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Sandy Journal

Strikes for Tykes bowls for child language program

May 25, 2017 04:01PM ● By Travis Barton

Darrin Doman, Kevin Myhre, Colleen Baum, Eden Wagner and Neil Wagner show off their bowling skills to raise funds for children’s speech therapy. (Keyra Kristoffersen/City Journals)

By Keyra Kristoffersen | [email protected]
The percussive sound of pins being knocked to the board were heard on Saturday, May 13, at a fundraiser hosted by the Utah Scots Guard at All Star Lanes in Sandy. The Utah Scots Guard, an arm of the Scottish Rite — a Freemason group — invited the public out for a day of bowling and raising money for the organization’s philanthropy foundation, the Rite Care of Utah Learning Center, a nonprofit organization that provides learning and speech therapy for children without cost.
“We have a large problem in this state,” said Nate Blanchard. “A lot of children don’t have access to speech therapy and learning centers. We have two of them throughout the state, one in Ogden and one in Salt Lake.”
Blanchard has been a Mason since 2014, joined the Scots Guard in 2015 and has been elected honorable chieftain for 2018.
“It typically runs right around $1,500 to run a child through the year for speech therapy, so we’re just trying to raise more funds to get more kids through. Our goal is to donate at least one child throughout the year and more.”
Darrin Doman, a speech pathologist, is a member of the board of trustees for the Rite Care of Utah foundation and has been a Mason for five years.
“I think last year, we did over 3,000 visits,” said Doman. “The kids come to the clinic inside the temple, for free, and it’s all funded by what the Freemasons do here. All the funds that we raise here stay locally and help local charities.”
While the Scottish Rite focuses on children’s speech therapy, other Masonic branches like Shriners Hospitals focus on pediatric burns and orthotics and the York Rite focuses on pediatric vision. Services are offered to the families and children, though there are waiting lists, and are funded through donations from fundraising events, grants and the daily donations from Freemasons around the country of about $1.6 million per day at last estimate.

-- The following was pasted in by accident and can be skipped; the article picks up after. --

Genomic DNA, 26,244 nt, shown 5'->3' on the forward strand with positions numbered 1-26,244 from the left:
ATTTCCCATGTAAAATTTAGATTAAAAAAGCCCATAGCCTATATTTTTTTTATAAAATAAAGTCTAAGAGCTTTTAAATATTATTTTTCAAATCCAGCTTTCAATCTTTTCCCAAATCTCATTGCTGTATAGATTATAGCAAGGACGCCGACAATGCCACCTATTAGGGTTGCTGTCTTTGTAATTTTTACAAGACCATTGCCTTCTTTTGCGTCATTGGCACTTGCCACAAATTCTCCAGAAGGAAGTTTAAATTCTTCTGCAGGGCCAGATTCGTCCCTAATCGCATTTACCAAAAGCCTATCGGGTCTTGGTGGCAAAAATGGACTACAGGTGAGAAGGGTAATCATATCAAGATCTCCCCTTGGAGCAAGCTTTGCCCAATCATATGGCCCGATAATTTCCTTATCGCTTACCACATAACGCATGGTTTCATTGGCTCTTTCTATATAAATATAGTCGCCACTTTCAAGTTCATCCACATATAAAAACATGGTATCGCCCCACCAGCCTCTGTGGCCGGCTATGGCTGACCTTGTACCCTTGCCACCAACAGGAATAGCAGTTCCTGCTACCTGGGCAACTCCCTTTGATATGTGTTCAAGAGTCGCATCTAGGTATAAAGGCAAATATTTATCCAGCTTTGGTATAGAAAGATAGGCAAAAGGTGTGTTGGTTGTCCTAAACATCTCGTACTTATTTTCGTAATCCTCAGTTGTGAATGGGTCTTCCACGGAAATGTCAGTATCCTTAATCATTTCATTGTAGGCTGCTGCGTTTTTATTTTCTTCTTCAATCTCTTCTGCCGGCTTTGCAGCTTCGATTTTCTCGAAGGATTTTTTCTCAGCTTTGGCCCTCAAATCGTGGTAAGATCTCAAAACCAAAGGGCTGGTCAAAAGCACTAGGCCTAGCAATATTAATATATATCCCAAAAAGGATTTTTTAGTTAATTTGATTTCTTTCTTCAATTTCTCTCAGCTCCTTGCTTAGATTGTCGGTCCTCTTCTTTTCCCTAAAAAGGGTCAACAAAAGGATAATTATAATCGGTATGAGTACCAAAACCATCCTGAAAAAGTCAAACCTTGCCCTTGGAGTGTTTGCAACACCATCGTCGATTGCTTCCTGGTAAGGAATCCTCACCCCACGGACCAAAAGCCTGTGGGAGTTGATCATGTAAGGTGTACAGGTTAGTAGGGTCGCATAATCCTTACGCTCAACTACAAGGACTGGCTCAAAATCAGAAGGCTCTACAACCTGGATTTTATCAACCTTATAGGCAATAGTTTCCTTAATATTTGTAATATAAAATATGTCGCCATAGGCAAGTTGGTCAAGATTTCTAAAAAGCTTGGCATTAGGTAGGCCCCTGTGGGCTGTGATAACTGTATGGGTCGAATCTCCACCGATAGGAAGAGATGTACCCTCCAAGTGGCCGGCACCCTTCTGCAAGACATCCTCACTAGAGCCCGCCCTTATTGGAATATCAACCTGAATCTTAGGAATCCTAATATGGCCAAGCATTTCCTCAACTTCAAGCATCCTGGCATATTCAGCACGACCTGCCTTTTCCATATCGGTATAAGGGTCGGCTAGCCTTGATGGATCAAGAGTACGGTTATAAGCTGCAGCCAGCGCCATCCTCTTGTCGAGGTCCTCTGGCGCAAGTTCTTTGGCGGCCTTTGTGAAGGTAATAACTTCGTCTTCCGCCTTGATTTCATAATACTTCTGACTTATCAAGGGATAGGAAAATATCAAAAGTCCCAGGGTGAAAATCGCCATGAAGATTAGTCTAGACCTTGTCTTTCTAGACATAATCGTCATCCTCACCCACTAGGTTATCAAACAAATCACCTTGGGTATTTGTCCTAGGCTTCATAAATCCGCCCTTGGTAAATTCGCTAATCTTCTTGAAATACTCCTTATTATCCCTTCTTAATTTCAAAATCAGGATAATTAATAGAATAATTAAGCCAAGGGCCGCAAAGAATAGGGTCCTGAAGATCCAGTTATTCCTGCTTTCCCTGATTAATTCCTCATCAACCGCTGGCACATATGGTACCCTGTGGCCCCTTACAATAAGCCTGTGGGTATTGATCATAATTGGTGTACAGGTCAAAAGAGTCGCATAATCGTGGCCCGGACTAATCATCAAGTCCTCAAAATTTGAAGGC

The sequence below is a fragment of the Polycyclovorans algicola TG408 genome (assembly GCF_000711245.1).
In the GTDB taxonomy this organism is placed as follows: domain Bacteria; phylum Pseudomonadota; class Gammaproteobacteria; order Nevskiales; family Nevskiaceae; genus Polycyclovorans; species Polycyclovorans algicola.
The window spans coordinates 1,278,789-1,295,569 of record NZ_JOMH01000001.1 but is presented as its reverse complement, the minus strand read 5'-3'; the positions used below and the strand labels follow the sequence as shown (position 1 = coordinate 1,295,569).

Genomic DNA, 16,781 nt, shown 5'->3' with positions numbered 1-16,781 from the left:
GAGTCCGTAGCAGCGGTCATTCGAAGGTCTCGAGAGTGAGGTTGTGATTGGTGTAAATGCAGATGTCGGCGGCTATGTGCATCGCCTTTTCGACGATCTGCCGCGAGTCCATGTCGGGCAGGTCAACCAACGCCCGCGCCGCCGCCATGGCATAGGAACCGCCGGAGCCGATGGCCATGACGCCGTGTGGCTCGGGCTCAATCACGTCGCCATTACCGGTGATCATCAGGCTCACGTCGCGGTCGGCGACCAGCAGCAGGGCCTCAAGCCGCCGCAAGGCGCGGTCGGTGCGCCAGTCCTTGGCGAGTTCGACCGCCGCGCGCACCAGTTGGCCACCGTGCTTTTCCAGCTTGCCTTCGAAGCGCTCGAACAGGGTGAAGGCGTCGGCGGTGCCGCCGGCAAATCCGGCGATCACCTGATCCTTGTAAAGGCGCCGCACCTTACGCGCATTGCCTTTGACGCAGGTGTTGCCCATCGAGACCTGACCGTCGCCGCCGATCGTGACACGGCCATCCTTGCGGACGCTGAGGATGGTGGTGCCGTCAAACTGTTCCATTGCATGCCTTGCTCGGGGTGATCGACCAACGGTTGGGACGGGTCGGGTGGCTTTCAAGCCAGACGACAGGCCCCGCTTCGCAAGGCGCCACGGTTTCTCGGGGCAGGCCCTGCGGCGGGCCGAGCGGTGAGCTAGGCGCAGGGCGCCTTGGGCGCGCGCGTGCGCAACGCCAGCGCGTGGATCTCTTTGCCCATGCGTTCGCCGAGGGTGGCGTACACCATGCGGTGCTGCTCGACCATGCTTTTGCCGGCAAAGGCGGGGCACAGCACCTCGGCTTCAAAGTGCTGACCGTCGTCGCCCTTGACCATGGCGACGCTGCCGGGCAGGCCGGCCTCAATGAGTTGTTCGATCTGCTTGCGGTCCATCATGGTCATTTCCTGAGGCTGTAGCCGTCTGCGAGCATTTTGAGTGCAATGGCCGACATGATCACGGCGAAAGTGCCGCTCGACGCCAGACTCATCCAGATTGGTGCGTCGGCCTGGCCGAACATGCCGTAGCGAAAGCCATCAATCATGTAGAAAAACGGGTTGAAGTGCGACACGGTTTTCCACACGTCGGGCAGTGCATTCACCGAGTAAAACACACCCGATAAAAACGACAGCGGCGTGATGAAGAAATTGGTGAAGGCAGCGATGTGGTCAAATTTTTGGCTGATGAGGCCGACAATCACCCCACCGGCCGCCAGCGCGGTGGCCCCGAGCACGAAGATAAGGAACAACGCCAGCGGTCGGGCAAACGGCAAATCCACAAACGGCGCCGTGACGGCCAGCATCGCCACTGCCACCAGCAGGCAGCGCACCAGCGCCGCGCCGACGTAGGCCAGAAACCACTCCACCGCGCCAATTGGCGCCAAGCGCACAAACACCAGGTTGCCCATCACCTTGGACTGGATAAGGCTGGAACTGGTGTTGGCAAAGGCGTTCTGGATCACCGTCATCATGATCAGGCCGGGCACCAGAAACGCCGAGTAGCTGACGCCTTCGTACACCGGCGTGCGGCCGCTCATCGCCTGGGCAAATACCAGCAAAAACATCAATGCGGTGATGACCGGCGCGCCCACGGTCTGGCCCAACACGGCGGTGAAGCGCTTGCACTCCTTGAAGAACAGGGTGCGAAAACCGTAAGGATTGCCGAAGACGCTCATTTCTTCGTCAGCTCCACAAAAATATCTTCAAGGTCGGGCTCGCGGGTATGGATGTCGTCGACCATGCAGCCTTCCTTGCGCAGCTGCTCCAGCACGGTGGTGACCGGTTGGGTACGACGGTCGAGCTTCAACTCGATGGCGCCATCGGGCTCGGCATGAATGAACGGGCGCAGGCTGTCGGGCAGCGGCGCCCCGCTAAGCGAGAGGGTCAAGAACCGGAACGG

“This is an awesome event,” said Mary Woodard, a member of the Community Outreach Committee for the Learning Center. “Rite Care of Utah is an amazing organization that helps with communication issues. That’s speech, language, reading, and the therapy is free to the families and the kids, but it costs money. Quite often, insurance companies either don’t cover this sort of therapy or it’s at reduced rate, but you’re still paying hundreds of dollars that you might not have.”
Therapy is offered from birthdate to 12 years old because, according to Woodard, studies have shown that speech and communication issues, especially in young boys, lead to bigger problems later like bullying and sometimes prison.
“It can lead to low self-esteem, you’ve got frustration in school. Traditional therapy of the same stature runs around $1,400 for half a year. It’s very expensive,” said Woodard’s daughter Michelle, who was hired to help Rite Care’s public relations, marketing and social media image in 2015. “It’s a community issue. It’s children in our community that have this problem.”
The therapy sessions have recently been updated to include group therapy for children and their peers.
“It used to be one child, one therapist, one parent,” said Mary. “The parents are always involved in the therapy because then they can get through the homework with the kids. That’s why it works. Then it’s much more successful.”
The parents have been glad to be involved, Michelle said, because now they know how to implement the therapy at home, in homework and in daily life, a huge relief to parents who have been struggling.
“This is probably the most organized and most consistent fundraiser,” said Doman. “We’ve done a silent auction and dinners in the past. I’ve got some other ideas in the works.”
The groups are looking to branch out more to the public to help raise awareness of the need to help children throughout Utah.
“It’s one of my favorite charities. I love seeing this. If we can get 50–60 people to come out and it’s not about the bowling, it’s about having fun and being charitable, then it’s a success,” said Blanchard.
For more information about Rite Care Learning Centers of Utah, visit